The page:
Therefore, any such windows must be at least 2400mm (2.4m) above the external paving or ground level.

Also, at least 1500mm (1.5m) above the floor of the room containing the window.

Or, fitted with a catch, bolt, lock or other stop located 1500mm (1.5m) above the floor of the room containing the window so that the openable part of the window cannot be opened more than 125mm (12.5cm).

Or, provided with a securely fitted fly screen.

Projections and indentations

  • Decorative walls etc. with projections and indentations can be used by young children as footholds or hand holds, ideal for climbing purposes.

If such elements are indeed present on/near the pool safety barrier, then they –the projections and indentations- must be spaced at least 900 mm apart, and at least 1100 mm below the top of the barrier.

Or, sloping away from the pool by at least 60 degrees to the horizontal.

Retaining walls

  • Must be constructed so they restrict access by young children to the pool area. Specific requirements apply. If retaining walls form part of your pool safety barrier, then it is recommended that you consult with your registered pool safety professional.

Above ground pools

  • Objects such as ladders, pumps and filters must not be able to be used as a climbing surface by young children to access the above ground pool.

Where the walls of the pool are used as a pool safety barrier, they must be at least 1200mm (1.2m) high above ground level.

Also, potential climbing must be restricted within a 1200mm (1.2m) clear zone around the above ground pool.

Summary of Australian Standard AS 1926.2 – 1995

Please note, for the purpose of our summary, the words fence and barrier have the same meaning.

Pool safety fence/barrier

  • The pool safety barrier must be at least 1200mm (1.2m) high at any given point. And the fence must be constructed so that it inhibits access by young children to the pool area.
  • The top of the pool safety fence must be at least 1200mm (1.2m) away from any finished ground outside the fence: for instance, any part of a retaining wall, terrace, sloping landscape etc. must be away at least 1.2m when measured by radius in an arc from the top of the pool safety fence.
  • To prevent young children from using the members on the pool safety fence as climbing steps/aids, horizontal support members (or collections/sets of members closely together) must be at least 900mm (90cm) apart.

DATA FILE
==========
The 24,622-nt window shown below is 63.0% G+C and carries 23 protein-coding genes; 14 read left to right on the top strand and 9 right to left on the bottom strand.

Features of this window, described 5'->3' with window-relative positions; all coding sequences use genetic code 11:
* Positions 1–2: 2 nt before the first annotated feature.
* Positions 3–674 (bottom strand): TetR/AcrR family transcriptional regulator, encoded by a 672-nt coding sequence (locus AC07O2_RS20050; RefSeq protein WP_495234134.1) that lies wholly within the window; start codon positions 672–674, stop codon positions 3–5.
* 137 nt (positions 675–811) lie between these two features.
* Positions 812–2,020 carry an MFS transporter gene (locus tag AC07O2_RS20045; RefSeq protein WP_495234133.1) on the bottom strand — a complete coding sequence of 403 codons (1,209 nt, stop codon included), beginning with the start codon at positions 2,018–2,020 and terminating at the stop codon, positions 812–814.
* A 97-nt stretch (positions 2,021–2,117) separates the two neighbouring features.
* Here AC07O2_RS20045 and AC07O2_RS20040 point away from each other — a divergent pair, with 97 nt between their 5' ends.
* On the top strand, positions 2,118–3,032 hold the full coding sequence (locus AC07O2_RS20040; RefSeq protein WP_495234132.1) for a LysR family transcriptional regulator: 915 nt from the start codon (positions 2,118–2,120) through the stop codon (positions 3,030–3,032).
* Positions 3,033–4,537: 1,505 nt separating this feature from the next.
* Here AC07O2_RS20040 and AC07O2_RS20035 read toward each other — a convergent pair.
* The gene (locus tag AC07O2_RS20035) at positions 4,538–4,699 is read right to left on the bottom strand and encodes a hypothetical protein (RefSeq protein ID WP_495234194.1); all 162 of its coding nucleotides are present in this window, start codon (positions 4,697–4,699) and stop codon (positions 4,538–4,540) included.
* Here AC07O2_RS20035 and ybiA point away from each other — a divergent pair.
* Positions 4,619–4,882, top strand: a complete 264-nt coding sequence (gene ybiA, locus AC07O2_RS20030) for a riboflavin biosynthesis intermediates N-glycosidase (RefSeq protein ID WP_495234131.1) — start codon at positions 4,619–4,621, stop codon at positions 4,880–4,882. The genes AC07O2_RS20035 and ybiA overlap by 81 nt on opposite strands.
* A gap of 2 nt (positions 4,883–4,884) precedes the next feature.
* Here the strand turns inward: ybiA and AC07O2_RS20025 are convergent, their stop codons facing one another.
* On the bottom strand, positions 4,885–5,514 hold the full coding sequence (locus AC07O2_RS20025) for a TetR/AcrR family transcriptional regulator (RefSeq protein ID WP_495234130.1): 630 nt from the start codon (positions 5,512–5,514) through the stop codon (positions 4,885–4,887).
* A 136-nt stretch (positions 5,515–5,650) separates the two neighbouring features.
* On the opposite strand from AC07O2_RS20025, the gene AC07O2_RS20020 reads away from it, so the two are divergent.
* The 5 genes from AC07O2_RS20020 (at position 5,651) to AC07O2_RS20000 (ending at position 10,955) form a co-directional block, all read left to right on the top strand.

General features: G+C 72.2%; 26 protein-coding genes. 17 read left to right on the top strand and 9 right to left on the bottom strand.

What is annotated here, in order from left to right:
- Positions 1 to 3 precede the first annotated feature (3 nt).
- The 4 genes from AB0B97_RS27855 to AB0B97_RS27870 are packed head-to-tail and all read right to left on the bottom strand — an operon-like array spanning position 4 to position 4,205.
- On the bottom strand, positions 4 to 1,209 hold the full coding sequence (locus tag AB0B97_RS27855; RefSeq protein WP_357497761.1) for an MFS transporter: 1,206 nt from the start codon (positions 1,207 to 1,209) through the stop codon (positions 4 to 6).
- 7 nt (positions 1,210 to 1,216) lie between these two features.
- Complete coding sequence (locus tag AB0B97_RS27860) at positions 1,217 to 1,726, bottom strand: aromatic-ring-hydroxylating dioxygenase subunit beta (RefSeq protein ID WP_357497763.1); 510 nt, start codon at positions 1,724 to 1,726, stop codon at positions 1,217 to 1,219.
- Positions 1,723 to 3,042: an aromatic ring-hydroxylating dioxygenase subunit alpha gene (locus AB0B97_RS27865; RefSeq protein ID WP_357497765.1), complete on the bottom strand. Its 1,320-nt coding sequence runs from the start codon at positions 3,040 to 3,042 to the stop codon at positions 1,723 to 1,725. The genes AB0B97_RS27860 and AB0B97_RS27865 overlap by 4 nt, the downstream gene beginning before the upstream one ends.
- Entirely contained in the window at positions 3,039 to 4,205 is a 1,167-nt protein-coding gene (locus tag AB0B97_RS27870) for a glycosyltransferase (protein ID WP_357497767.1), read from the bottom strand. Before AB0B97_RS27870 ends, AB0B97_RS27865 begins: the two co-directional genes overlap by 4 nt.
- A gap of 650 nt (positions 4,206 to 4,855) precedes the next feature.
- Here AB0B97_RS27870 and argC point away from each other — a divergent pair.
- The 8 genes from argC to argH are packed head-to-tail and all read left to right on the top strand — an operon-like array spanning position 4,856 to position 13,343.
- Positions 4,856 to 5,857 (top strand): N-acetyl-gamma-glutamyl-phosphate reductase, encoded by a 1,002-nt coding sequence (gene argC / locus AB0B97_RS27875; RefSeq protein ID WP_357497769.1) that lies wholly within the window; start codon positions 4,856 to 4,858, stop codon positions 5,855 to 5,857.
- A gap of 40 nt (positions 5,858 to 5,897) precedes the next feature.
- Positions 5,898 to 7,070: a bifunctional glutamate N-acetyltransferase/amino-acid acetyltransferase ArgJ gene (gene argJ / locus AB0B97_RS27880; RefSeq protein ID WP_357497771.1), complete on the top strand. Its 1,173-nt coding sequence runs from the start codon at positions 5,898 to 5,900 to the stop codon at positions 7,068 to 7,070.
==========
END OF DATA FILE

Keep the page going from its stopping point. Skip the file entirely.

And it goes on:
• Vertical gaps in the pool fence itself are only allowed if they are not wider (horizontal) than 100mm (10cm). For instance, where steel and aluminium fencing is installed, this relates to the vertical bars on the fence. And for glass fencing, it applies to the gaps between panels.
  • No gaps larger than 100mm (10cm) are allowed under the pool fence, i.e. between the fence and ground.

Walls, windows and doors

  • If any walls form part of the pool barrier, then protected windows in the walls may be permissible – conditions apply. Please refer to your registered pool safety professional.
  • If any walls form part of the pool barrier, then doors that open onto the pool area are not allowed – not even protected doors!

Community Safety Standard

The Community Safety Standard requires that a pool safety barrier must be designed, sited, installed and maintained so the barrier will prevent, to the extent practicable and reasonable in all the circumstances, an unsupervised child under the age of five years from getting into your pool area.

The Community Safety Standards were published by the Northern Territory Government – Department of Infrastructure, Planning and Logistics, in a document titled Community Safety Standard Guidelines.

The Community Safety Standard can only be applied to some pools installed before 1 January 2003.

Summary of the Community Safety Standard

The Community Safety Standard is summarised as follows:

Interpretation

In these guidelines:

  • “Inside”, in relation to a swimming pool barrier, means the side of the barrier that faces the pool area; “Outside”, in relation to a swimming pool barrier, means the side of the barrier that faces away from the pool area.
  • A reference in these guidelines to a measurement on the outside of a swimming pool barrier is, in relation to a dividing barrier, a reference to a measurement on the inside of the dividing barrier.
  • These guidelines do not require any action to be taken by any person on adjoining premises to ensure a dividing barrier complies with the Community Safety Standard.

Swimming Pool Barrier

  • The swimming pool barrier should be a permanent structure.
  • The swimming pool barrier should have the effect of isolating the swimming pool from the main entrance to the premises at which the swimming pool is situated and from any other means of access to the premises.
  • Driveway gates should not be used as part of the swimming pool barrier.
  • The swimming pool barrier must be high enough to prevent a child from gaining unsupervised access to the swimming pool (unless sub-clause (5) applies – approximately 1.2m at all points measured vertically from the outside of the barrier).
  • If the swimming pool barrier is made of chainmesh, the height of the swimming pool barrier should be approximately 1.7m at all points measured vertically from the outside of the swimming pool barrier.